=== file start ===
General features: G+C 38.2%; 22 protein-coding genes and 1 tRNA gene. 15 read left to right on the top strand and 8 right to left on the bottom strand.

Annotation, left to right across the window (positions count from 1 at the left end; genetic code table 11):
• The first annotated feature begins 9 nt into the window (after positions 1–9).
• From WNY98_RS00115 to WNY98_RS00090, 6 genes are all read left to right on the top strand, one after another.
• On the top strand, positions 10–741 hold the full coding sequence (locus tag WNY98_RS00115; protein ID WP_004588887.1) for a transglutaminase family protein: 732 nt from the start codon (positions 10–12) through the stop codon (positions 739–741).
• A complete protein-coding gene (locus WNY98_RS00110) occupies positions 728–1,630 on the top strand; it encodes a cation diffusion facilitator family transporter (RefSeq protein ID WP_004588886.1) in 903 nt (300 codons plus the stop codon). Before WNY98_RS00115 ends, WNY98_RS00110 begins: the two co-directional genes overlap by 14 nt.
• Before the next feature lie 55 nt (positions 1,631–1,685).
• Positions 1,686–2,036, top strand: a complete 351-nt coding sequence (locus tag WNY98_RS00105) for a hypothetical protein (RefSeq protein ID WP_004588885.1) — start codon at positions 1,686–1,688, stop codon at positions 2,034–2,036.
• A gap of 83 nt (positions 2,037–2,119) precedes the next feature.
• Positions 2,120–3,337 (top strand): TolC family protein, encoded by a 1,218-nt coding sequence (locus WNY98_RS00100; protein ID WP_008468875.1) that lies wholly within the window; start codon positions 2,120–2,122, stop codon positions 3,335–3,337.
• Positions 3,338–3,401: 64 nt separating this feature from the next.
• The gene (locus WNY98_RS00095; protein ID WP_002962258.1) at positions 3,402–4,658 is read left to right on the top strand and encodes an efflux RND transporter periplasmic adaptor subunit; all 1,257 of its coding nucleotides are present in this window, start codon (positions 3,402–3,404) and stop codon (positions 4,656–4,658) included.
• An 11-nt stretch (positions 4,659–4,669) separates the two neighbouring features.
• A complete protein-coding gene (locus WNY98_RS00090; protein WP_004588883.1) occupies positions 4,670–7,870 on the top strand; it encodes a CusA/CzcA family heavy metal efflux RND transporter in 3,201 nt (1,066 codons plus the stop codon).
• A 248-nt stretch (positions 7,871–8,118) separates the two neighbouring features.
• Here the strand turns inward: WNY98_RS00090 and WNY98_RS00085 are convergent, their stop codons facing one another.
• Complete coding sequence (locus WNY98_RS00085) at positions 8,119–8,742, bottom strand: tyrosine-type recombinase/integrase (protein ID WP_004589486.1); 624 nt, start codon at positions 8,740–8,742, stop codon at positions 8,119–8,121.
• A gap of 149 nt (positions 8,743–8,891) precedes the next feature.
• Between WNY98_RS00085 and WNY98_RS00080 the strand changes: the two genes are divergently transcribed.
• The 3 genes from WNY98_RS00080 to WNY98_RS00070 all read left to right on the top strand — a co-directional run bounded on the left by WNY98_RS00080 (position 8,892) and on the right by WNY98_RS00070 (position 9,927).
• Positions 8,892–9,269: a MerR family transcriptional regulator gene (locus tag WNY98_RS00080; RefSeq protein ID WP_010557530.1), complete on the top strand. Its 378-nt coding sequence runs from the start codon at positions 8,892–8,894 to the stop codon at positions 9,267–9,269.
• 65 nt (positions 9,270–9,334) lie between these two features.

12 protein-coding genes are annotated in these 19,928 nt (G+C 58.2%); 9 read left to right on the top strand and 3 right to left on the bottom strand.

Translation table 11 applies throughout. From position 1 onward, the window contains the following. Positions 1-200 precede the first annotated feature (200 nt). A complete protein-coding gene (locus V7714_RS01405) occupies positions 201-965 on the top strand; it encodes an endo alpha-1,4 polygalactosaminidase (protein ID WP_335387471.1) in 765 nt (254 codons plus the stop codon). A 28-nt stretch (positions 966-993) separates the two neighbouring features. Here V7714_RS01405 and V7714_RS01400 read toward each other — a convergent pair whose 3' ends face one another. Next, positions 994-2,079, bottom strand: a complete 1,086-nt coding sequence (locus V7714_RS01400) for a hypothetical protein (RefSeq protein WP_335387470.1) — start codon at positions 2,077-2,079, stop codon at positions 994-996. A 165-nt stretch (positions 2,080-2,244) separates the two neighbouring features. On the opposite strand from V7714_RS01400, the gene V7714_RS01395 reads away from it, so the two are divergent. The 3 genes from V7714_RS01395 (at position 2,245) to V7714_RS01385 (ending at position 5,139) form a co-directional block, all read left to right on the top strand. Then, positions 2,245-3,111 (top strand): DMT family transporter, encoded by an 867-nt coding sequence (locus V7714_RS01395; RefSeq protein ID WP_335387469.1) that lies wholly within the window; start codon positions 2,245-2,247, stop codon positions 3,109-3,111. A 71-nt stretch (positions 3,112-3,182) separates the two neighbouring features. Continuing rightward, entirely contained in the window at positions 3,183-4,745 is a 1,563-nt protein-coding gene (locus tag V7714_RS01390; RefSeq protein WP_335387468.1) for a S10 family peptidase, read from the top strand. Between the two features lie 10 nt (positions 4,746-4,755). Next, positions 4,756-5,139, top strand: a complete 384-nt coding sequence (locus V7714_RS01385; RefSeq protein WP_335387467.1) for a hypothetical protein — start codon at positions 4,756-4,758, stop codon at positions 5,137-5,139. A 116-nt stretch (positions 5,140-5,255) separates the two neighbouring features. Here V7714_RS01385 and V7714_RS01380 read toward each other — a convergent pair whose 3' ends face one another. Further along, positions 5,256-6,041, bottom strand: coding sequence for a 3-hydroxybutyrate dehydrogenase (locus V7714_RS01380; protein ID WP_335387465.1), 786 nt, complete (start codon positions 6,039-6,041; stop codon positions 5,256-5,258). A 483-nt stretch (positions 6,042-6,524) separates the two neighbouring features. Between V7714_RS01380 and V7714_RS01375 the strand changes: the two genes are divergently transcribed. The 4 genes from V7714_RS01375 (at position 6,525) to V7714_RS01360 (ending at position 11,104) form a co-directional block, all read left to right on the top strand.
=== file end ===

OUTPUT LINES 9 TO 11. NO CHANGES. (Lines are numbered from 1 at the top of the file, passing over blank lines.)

• A gap of 83 nt (positions 2,037–2,119) precedes the next feature.
• Positions 2,120–3,337 (top strand): TolC family protein, encoded by a 1,218-nt coding sequence (locus WNY98_RS00100; protein ID WP_008468875.1) that lies wholly within the window; start codon positions 2,120–2,122, stop codon positions 3,335–3,337.
• Positions 3,338–3,401: 64 nt separating this feature from the next.